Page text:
February 12. Sintra.

Sintra. A wonderful, sunny day. Portugal has been a monarchy but the coward royals went off to Brazil during the Napoleontic invasions. In Sintra, you can visit one of their flamboyant castles. It’s very beautiful as you can see on the pictures. The opulence of the crown was paid for by the poverty of the people. It’s really beautiful the rooms are stuffed with relics of the heighdays of the Portugese empire. There is a Chinese room, an Arabic room, an Indian room, a bathroom, a private chapel of the king, a monch’s refectory with the finest decorations, a dining room, another bathroom, an exhibition room (of course the exhibitions were not started before the royals moved their asses to more usual mansions). The outside of the castle looks like a fairy tale, like the wizard of Oz. The Moorish influence ont the architecture are noteworthy.
The train to Sintra costs you only 3,40€ roundtrip. In the small town itself we met a friendly watercolor painter who lured us into his atelier with a promising sign about the most beautiful view on Sintra. He showed us his technique. You just take a picture, copy it on a piece of paper and start working from light to dark with the paint. You can always make the color darker, never make the color lighter. The light in Sintra is spectacular. I also saw a pregnant woman in the train back to Lisbon and I thought she looks so alive, she is an epigone of life itself that I wanted to take a picture of her, to slurp her appearance through the lens of a camera. Big cameras pointed leisurely at her, sucking the life out of her like giant insects, consuming the new life in her womb. Everything that is visible must be conserved, made eternal, sterile. The abundance of life blossoming must be categorized, crystalized because that’s the reflex of our technological culture of life. Life is visible in all its aspects, so life is visibility. I didn’t want the photograph of the pregnant woman anymore. I want to make her invisible again, a phantom in the blind spot of my eye, sensed yet unseen.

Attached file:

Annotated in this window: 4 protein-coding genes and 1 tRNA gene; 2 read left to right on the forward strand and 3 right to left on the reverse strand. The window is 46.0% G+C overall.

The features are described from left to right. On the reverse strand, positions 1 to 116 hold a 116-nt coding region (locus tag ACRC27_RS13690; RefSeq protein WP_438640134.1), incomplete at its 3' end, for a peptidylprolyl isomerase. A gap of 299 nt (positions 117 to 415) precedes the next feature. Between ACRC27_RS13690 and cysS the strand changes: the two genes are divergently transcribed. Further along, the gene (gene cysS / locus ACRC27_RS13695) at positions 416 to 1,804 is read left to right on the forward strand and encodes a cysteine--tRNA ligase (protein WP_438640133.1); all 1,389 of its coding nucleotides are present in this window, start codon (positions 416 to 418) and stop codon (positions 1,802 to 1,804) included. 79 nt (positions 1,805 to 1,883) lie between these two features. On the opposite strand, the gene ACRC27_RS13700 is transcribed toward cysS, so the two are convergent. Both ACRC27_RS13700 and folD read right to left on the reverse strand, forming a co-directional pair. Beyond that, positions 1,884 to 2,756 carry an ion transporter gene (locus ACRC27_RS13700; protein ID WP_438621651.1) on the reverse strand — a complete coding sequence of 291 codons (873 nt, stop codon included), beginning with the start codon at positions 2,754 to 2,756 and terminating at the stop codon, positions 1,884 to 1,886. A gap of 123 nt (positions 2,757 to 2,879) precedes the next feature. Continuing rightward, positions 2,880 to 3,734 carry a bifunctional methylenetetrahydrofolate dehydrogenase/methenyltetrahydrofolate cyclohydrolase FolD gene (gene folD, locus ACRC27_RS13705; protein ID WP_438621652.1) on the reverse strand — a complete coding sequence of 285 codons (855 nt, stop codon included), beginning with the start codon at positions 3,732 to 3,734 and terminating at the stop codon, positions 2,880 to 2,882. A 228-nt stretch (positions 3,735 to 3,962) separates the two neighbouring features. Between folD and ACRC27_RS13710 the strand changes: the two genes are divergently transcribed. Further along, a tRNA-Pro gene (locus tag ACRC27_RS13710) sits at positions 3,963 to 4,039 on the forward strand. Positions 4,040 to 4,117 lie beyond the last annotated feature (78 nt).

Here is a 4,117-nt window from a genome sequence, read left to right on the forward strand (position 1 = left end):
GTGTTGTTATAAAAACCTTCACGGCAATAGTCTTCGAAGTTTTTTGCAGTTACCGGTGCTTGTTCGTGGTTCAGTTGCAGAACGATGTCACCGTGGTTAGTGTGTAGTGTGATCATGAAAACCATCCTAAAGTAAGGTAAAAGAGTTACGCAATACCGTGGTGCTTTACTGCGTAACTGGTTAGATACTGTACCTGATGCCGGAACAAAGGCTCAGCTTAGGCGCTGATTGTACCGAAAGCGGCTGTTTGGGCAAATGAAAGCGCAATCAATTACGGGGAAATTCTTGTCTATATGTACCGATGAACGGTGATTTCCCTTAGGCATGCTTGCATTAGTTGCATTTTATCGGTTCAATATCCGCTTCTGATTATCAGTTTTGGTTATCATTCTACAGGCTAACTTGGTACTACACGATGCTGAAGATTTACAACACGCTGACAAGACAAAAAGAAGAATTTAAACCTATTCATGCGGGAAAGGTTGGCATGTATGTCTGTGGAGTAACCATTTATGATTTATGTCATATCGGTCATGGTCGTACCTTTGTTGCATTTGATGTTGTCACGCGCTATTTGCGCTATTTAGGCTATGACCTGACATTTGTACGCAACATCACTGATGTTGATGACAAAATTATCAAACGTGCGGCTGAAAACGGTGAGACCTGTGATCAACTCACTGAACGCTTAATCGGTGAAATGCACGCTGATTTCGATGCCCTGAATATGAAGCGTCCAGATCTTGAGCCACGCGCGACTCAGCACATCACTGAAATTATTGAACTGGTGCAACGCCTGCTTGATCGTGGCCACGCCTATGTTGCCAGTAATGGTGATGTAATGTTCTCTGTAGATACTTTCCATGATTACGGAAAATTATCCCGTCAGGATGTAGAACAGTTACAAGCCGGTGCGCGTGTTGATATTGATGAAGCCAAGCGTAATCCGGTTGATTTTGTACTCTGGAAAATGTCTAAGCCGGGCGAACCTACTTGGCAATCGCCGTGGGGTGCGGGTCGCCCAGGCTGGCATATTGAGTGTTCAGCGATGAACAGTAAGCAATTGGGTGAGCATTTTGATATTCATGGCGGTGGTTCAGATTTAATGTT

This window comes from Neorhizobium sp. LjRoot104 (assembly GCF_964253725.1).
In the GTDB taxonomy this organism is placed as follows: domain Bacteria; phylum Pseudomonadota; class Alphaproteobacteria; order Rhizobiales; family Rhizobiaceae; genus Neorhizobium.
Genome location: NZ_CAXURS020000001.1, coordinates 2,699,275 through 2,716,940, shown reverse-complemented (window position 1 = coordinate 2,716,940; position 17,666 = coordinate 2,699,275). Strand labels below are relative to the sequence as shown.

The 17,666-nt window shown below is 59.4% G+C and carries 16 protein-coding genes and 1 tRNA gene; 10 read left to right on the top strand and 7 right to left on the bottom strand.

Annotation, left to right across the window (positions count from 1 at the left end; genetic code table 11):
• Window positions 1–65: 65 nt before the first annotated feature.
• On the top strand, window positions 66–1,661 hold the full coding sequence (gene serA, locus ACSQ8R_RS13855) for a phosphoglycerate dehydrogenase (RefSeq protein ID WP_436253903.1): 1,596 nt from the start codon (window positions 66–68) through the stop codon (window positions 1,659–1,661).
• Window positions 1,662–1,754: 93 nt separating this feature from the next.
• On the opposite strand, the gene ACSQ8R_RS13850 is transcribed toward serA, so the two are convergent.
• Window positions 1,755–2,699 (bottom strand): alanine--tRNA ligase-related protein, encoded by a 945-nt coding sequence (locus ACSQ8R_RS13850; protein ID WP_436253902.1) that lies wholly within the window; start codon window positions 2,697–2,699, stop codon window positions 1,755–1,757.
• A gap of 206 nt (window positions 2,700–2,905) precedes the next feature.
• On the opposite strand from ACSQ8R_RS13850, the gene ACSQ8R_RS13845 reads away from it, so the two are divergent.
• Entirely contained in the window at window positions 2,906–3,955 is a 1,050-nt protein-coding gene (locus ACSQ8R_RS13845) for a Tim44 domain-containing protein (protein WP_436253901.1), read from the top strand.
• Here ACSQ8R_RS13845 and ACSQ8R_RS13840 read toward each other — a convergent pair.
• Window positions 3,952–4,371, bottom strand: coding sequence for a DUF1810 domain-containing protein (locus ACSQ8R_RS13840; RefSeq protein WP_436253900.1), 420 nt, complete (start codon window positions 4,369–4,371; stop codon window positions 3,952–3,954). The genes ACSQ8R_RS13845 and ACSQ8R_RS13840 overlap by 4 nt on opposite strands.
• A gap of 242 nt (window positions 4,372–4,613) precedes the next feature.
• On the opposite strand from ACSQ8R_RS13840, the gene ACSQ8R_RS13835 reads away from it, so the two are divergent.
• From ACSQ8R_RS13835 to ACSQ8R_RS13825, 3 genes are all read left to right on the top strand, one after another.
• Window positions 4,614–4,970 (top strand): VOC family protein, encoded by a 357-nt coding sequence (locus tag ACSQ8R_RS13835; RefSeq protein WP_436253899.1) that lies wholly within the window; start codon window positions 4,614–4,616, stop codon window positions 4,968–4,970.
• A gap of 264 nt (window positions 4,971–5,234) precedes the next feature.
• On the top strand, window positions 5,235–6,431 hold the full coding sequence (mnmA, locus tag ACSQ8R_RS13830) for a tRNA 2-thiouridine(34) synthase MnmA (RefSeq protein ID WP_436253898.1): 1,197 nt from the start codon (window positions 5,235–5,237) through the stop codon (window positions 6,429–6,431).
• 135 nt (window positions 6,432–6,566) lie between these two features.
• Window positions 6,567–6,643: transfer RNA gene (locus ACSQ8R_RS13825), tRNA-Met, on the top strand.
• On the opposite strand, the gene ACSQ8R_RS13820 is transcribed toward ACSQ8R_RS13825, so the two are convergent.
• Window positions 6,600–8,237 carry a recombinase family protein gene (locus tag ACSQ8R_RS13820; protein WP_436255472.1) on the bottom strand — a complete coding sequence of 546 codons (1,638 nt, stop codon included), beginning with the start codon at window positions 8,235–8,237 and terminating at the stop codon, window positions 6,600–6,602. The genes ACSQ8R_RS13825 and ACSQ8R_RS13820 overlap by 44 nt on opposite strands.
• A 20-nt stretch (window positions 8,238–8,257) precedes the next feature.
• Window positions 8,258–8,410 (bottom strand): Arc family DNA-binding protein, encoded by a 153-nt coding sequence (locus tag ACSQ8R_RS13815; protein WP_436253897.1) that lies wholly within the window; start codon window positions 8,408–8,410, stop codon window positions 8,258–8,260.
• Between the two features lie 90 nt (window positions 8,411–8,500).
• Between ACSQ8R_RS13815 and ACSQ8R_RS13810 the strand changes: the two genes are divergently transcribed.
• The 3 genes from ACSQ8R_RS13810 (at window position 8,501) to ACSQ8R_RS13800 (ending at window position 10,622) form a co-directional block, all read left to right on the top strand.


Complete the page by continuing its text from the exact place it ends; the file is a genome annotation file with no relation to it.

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Kamiel Choi

Dutch philosopher and poet, sometimes sharing thoughts on the internet.

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